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Attorneys for the Alliance Defending Freedom have filed a pre-enforcement challenge before the US District Court for the District of Colorado that aims to take on the state’s anti-discrimination laws — specifically one that prohibits the denial of services to same-sex couples. Denver-based graphic designer Lorie Smith of 303 Creative believes that marriage is a union between one man and one woman, and doesn’t believe in providing her services to those who represent the contrary. Per the filing, Lorie believes that “God is calling her to promote and celebrate His design for marriage by designing and creating custom wedding websites for weddings between one man and one woman only.”

On 303 Creative’s website, Lorie makes sure to announce her Christianity and warn potential clients that “because of [her] faith, however, I am selective about the messages that I create or promote – while I will serve anyone I am always careful to avoid communicating ideas or messages, or promoting events, products, services, or organizations, that are inconsistent with my religious beliefs.”

“Artists shouldn’t be threatened with punishment for disagreeing with the government’s preferred views,” ADF Senior Counsel Jeremy Tedesco informed media via press release this morning. “The state must allow artists the freedom to make personal decisions about what art they can and can’t create.”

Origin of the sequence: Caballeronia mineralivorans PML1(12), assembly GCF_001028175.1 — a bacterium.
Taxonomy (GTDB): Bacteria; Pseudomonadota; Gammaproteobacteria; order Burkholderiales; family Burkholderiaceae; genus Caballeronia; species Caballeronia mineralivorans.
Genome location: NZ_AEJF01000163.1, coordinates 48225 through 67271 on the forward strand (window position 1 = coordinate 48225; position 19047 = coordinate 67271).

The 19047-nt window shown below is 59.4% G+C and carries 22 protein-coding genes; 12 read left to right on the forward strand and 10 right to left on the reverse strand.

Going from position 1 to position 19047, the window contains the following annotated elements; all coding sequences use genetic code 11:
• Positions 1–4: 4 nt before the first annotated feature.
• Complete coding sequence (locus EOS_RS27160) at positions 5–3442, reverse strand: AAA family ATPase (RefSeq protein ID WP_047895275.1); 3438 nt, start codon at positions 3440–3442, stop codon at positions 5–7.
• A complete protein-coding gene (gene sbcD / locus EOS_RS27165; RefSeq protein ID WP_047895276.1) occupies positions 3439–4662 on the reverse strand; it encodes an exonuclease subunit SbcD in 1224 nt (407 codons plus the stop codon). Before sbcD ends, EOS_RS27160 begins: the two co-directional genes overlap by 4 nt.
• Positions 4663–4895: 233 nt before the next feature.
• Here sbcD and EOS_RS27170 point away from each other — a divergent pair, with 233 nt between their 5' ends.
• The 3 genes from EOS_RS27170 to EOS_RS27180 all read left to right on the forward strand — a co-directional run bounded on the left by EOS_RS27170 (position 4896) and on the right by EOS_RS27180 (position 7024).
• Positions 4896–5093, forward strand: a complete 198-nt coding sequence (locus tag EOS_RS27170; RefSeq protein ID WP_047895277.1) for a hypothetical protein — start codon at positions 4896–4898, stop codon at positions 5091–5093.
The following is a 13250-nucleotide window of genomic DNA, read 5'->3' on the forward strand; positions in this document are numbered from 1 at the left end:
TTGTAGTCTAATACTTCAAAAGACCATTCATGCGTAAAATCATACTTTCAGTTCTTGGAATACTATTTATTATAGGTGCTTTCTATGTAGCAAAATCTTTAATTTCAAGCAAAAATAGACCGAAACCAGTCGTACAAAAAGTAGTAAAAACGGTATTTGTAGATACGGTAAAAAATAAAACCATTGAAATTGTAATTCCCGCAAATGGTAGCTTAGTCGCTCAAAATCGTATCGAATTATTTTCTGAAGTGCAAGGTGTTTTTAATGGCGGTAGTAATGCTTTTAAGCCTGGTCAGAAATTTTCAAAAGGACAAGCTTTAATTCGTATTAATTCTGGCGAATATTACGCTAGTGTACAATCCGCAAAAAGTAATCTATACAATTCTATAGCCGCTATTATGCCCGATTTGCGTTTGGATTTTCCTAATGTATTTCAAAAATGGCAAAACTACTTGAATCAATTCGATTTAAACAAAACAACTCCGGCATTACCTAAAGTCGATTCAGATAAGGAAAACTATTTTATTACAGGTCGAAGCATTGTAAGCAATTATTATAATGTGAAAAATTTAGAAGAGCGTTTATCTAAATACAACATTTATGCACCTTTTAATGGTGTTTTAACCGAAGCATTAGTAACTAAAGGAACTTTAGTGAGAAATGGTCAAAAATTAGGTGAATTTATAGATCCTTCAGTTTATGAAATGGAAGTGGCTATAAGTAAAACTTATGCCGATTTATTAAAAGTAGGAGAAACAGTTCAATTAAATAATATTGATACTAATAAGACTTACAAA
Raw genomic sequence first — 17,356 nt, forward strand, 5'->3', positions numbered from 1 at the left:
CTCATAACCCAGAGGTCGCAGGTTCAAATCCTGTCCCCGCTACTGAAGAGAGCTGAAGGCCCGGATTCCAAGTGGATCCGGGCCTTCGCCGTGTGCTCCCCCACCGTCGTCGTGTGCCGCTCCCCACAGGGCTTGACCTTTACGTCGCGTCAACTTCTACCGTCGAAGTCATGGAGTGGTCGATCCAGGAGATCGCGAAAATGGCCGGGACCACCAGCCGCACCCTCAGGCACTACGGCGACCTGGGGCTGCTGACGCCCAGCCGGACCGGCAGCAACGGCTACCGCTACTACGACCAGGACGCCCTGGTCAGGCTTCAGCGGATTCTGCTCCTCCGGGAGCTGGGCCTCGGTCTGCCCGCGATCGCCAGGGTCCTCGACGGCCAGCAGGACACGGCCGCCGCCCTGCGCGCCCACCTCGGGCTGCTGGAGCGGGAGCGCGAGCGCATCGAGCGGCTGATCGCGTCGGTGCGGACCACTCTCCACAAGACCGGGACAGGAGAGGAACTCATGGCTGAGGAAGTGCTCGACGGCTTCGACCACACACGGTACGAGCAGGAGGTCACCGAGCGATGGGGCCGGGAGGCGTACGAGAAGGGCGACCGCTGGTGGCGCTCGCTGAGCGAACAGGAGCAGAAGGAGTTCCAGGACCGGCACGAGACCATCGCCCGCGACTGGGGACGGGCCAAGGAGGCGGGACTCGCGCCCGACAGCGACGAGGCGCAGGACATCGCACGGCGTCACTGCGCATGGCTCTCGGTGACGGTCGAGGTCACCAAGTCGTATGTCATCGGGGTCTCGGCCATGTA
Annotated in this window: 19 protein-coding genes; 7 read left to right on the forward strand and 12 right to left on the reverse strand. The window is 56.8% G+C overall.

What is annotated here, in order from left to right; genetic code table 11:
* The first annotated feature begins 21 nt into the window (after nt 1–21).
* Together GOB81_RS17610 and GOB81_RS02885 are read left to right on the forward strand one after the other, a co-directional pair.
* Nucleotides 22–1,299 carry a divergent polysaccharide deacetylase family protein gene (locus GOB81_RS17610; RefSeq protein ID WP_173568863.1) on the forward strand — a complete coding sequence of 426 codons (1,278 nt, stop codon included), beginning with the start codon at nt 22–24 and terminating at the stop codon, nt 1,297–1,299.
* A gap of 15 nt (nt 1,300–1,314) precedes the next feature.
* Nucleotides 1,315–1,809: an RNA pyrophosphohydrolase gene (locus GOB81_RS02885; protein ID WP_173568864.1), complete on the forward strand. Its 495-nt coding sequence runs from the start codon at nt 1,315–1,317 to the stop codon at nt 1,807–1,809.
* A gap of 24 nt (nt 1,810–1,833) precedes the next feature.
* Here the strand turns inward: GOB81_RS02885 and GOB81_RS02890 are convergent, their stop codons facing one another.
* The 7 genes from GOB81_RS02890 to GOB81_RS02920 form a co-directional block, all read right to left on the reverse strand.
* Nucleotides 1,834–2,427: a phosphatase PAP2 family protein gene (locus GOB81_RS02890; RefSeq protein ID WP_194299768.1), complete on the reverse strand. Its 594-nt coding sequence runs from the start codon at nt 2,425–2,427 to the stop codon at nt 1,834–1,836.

Added ADF Legal Counsel Samuel Green: “Every American, including artists, should be free to peacefully live and work according to their faith without fear of unjust punishment by the government. Just because an artist creates expression that communicates one viewpoint doesn’t mean Colorado can require her to express all viewpoints. It’s unlawful to force an artist to create against her will and intimidate her into silence just because the government disagrees with her beliefs.”

Pre-enforcement challenges are presented before a court when a citizen believes he or she will face legal repercussions for acting according to their beliefs, in spite of those beliefs contradicting existing laws. These sorts of challenges are pre-emptive moves that aim to curtail repercussions for disregarding extant law. Such lawsuits are used by organizations such as Planned Parenthood and the American Civil Liberties Union.
An excerpt from the Wednesday press release reads:

Specifically, the suit challenges Colorado Revised Statute § 24-34-601(2)(a), a portion of Colorado’s Anti-Discrimination Act. The Colorado Civil Rights Commission has construed CADA to force artists like Smith to create objectionable art even though Smith happily serves everyone and decides what art to create based on the art’s message—not her client’s personal characteristics. The law also prohibits artists from expressing any religious views about marriage that could make someone feel “unwelcome, objectionable, unacceptable, or undesirable” because of their sexual orientation.

The challenge has not received an official time on the court docket, and Lorie’s attorneys have informed media that she will not be speaking on the matter.

Read 303 Creative v. Elenis here.